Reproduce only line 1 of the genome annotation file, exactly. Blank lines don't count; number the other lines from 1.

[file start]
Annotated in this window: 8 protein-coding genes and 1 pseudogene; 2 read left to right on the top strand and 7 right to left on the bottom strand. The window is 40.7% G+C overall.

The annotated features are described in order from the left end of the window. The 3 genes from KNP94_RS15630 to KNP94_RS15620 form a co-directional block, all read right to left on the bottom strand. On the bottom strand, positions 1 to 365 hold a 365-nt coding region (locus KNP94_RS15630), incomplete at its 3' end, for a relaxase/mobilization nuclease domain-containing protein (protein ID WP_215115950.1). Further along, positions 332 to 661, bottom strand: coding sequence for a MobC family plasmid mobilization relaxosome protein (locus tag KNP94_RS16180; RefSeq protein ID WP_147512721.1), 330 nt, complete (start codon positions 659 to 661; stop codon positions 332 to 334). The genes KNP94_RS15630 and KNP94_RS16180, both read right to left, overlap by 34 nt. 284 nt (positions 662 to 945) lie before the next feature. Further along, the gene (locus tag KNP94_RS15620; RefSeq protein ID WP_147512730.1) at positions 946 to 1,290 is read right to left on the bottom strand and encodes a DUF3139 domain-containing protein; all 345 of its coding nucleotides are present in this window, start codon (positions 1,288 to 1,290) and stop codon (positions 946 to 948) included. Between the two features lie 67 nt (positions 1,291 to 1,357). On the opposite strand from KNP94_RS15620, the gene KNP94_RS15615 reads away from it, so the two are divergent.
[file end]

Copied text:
Annotated in this window: 8 protein-coding genes and 1 pseudogene; 2 read left to right on the top strand and 7 right to left on the bottom strand. The window is 40.7% G+C overall.